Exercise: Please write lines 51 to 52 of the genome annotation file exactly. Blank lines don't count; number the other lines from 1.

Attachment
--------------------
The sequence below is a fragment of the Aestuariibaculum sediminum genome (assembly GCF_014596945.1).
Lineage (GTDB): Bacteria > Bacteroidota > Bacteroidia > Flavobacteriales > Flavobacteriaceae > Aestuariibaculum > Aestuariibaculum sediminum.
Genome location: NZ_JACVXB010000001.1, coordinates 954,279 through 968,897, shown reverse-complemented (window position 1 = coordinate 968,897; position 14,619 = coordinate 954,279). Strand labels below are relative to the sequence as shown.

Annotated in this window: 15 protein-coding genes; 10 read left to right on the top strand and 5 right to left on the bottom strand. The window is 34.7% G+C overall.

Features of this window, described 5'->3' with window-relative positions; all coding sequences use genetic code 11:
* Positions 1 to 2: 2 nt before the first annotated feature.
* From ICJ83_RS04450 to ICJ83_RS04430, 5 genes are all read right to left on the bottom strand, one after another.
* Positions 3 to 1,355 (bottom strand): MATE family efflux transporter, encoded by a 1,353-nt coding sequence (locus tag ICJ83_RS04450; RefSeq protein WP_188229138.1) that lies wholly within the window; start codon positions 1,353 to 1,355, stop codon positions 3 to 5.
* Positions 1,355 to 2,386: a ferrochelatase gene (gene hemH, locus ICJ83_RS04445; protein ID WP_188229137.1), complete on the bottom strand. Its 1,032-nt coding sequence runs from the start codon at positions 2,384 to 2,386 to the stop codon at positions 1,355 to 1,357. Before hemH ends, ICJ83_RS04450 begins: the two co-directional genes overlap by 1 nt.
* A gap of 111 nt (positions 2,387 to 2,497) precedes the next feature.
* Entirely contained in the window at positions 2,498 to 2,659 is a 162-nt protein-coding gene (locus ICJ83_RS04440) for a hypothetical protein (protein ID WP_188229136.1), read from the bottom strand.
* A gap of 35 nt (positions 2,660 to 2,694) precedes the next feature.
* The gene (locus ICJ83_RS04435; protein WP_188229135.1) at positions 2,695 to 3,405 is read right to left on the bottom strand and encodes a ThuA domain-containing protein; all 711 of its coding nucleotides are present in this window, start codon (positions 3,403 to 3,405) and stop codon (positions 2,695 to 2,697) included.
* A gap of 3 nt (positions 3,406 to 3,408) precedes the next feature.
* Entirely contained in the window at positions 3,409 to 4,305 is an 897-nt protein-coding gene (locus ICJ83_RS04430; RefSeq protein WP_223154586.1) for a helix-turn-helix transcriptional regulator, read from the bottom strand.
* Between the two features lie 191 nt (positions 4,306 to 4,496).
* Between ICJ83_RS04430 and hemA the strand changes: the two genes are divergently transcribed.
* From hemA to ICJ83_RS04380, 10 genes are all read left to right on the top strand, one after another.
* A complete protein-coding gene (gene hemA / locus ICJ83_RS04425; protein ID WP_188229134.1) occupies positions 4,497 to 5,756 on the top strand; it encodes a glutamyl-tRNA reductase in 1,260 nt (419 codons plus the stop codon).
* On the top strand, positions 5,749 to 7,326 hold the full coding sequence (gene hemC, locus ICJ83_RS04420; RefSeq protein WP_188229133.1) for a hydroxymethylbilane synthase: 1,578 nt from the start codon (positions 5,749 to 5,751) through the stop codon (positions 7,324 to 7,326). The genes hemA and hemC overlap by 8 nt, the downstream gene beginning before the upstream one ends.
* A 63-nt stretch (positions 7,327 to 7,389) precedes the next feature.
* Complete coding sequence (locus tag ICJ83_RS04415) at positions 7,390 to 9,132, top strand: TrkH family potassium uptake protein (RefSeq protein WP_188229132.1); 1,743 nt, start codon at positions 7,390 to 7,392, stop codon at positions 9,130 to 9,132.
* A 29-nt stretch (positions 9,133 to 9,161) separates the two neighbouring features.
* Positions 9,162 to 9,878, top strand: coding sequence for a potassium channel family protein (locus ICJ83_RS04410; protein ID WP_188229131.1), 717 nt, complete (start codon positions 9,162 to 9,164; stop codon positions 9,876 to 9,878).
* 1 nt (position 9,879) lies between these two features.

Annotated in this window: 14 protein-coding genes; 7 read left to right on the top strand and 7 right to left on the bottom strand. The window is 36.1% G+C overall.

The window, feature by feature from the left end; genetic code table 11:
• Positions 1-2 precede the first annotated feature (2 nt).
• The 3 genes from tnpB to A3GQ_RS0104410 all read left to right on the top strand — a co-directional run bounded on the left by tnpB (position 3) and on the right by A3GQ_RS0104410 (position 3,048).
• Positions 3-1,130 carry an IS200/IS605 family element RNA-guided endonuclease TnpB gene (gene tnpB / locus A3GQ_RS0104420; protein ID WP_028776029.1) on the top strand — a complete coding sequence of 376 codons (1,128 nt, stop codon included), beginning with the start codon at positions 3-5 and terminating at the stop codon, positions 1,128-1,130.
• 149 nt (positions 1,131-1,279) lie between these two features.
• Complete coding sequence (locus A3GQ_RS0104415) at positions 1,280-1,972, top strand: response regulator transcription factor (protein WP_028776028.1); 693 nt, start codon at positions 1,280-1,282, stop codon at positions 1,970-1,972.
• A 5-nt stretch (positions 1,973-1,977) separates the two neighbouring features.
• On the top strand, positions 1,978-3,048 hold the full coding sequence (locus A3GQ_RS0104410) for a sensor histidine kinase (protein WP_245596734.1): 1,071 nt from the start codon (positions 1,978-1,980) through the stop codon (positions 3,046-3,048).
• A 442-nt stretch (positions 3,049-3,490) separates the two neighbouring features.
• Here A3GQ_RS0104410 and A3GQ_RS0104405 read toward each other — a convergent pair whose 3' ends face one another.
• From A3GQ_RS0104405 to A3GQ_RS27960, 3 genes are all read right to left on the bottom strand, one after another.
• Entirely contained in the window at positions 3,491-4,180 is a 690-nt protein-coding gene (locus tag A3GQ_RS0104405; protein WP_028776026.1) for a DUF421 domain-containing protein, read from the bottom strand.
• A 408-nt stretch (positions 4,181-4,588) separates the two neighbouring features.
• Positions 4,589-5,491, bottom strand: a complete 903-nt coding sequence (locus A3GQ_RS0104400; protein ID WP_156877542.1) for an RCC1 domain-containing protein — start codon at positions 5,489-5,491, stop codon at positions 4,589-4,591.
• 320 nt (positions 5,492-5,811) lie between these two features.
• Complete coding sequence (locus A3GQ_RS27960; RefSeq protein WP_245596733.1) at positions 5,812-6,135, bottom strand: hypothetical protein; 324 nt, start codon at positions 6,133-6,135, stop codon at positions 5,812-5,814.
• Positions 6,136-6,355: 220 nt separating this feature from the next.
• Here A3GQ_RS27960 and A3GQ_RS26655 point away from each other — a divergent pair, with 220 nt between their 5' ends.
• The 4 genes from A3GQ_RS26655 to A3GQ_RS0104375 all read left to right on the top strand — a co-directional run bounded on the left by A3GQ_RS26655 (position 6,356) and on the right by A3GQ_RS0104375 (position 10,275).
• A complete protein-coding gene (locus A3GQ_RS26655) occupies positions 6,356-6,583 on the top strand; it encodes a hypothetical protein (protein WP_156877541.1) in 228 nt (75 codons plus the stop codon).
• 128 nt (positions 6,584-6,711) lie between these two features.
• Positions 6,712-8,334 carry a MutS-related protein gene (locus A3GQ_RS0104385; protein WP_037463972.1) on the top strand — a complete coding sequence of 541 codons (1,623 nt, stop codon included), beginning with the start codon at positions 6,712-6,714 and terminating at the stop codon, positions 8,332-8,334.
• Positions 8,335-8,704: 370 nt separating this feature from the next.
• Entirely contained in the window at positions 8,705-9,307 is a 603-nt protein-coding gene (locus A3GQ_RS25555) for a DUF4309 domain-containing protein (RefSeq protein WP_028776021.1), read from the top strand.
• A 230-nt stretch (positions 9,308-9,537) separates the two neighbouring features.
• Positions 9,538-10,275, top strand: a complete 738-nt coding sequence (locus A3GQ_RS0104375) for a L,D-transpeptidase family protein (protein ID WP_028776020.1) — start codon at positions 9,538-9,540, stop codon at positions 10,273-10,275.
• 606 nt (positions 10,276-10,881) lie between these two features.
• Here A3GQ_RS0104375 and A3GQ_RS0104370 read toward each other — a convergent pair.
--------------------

• A 230-nt stretch (positions 9,308-9,537) separates the two neighbouring features.
• Positions 9,538-10,275, top strand: a complete 738-nt coding sequence (locus A3GQ_RS0104375) for a L,D-transpeptidase family protein (protein ID WP_028776020.1) — start codon at positions 9,538-9,540, stop codon at positions 10,273-10,275.